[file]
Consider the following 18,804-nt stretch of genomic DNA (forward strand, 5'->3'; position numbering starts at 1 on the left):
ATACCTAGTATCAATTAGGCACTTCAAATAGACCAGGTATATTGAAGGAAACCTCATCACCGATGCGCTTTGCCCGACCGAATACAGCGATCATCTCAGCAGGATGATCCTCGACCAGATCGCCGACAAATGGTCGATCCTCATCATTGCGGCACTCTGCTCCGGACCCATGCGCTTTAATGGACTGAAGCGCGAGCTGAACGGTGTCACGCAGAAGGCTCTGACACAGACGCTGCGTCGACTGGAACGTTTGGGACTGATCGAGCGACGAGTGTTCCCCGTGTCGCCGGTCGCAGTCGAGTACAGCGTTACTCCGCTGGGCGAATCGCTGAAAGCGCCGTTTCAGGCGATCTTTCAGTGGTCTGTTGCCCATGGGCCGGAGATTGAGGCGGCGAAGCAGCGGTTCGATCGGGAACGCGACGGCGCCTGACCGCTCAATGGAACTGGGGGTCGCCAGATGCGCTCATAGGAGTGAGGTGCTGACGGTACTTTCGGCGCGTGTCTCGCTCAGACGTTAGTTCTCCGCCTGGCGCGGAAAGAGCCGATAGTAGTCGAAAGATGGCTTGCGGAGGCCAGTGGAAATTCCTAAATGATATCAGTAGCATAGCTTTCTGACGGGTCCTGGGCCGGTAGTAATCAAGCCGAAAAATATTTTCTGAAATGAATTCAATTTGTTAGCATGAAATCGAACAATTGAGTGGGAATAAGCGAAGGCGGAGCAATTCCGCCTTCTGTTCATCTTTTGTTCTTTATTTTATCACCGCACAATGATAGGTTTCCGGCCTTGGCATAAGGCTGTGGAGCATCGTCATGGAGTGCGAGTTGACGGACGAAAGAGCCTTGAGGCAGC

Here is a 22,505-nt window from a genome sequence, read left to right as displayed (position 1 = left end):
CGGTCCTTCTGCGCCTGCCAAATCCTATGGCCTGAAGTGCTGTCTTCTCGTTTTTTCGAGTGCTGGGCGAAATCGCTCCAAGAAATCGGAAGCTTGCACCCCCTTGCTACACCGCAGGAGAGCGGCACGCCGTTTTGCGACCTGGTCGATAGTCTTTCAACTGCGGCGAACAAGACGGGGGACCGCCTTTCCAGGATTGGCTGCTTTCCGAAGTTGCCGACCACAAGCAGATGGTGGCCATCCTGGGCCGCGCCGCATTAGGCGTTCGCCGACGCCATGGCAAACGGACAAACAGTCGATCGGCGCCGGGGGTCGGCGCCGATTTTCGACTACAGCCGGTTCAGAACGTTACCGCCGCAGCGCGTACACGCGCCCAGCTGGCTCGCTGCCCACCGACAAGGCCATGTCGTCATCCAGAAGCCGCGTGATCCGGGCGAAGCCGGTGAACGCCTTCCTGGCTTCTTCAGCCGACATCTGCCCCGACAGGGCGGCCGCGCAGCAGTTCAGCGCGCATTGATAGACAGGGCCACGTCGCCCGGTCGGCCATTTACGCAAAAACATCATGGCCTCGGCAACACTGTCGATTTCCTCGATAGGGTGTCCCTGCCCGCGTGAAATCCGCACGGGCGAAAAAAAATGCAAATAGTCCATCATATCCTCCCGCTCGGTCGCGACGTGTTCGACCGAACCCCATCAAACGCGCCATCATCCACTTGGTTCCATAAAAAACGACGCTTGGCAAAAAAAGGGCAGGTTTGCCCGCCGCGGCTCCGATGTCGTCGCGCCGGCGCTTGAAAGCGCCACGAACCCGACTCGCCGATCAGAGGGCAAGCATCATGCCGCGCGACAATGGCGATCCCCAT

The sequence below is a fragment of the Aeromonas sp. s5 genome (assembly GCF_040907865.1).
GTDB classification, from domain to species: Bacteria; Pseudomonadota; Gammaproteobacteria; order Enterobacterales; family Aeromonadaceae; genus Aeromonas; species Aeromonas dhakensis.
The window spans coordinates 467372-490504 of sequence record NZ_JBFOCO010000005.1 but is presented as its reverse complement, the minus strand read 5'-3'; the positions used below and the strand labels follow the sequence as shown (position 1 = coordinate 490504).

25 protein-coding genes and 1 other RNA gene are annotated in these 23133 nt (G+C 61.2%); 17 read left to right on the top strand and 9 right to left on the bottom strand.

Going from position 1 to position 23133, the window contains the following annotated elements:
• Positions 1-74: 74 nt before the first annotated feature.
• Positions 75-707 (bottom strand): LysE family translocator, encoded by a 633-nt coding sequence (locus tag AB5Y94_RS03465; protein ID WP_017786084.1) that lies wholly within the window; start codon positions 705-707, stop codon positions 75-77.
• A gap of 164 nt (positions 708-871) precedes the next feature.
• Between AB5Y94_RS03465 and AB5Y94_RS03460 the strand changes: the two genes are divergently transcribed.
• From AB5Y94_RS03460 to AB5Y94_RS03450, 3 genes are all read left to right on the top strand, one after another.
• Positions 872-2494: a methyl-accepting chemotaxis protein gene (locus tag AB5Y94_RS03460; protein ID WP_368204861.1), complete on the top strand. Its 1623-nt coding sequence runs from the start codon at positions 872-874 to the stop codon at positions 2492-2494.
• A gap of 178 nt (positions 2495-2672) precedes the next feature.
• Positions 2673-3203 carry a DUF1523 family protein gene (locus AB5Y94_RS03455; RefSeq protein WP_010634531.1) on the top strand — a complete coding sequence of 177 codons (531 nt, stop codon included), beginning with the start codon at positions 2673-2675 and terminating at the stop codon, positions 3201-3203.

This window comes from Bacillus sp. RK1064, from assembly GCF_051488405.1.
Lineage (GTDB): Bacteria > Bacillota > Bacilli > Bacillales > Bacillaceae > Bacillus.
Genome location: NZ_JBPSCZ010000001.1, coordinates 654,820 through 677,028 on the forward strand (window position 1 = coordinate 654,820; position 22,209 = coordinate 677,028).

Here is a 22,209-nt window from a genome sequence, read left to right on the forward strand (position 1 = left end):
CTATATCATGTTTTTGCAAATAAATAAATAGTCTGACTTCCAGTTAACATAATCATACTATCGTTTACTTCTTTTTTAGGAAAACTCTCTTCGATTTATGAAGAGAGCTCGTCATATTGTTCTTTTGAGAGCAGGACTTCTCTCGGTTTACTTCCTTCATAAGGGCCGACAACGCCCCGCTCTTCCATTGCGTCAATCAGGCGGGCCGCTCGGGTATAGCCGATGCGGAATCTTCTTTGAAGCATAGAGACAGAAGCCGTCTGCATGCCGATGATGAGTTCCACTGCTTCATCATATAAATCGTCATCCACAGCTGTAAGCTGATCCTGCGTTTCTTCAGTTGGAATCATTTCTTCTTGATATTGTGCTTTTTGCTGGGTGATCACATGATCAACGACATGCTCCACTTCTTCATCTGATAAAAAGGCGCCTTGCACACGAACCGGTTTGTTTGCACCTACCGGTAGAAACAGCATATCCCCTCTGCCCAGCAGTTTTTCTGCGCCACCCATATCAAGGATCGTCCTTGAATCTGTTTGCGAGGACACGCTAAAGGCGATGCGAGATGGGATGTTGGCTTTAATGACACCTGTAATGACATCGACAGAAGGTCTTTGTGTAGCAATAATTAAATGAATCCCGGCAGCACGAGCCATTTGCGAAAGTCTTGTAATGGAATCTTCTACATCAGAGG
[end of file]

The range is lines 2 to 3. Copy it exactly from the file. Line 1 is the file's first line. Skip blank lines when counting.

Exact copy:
ATACCTAGTATCAATTAGGCACTTCAAATAGACCAGGTATATTGAAGGAAACCTCATCACCGATGCGCTTTGCCCGACCGAATACAGCGATCATCTCAGCAGGATGATCCTCGACCAGATCGCCGACAAATGGTCGATCCTCATCATTGCGGCACTCTGCTCCGGACCCATGCGCTTTAATGGACTGAAGCGCGAGCTGAACGGTGTCACGCAGAAGGCTCTGACACAGACGCTGCGTCGACTGGAACGTTTGGGACTGATCGAGCGACGAGTGTTCCCCGTGTCGCCGGTCGCAGTCGAGTACAGCGTTACTCCGCTGGGCGAATCGCTGAAAGCGCCGTTTCAGGCGATCTTTCAGTGGTCTGTTGCCCATGGGCCGGAGATTGAGGCGGCGAAGCAGCGGTTCGATCGGGAACGCGACGGCGCCTGACCGCTCAATGGAACTGGGGGTCGCCAGATGCGCTCATAGGAGTGAGGTGCTGACGGTACTTTCGGCGCGTGTCTCGCTCAGACGTTAGTTCTCCGCCTGGCGCGGAAAGAGCCGATAGTAGTCGAAAGATGGCTTGCGGAGGCCAGTGGAAATTCCTAAATGATATCAGTAGCATAGCTTTCTGACGGGTCCTGGGCCGGTAGTAATCAAGCCGAAAAATATTTTCTGAAATGAATTCAATTTGTTAGCATGAAATCGAACAATTGAGTGGGAATAAGCGAAGGCGGAGCAATTCCGCCTTCTGTTCATCTTTTGTTCTTTATTTTATCACCGCACAATGATAGGTTTCCGGCCTTGGCATAAGGCTGTGGAGCATCGTCATGGAGTGCGAGTTGACGGACGAAAGAGCCTTGAGGCAGC

Here is a 22,505-nt window from a genome sequence, read left to right as displayed (position 1 = left end):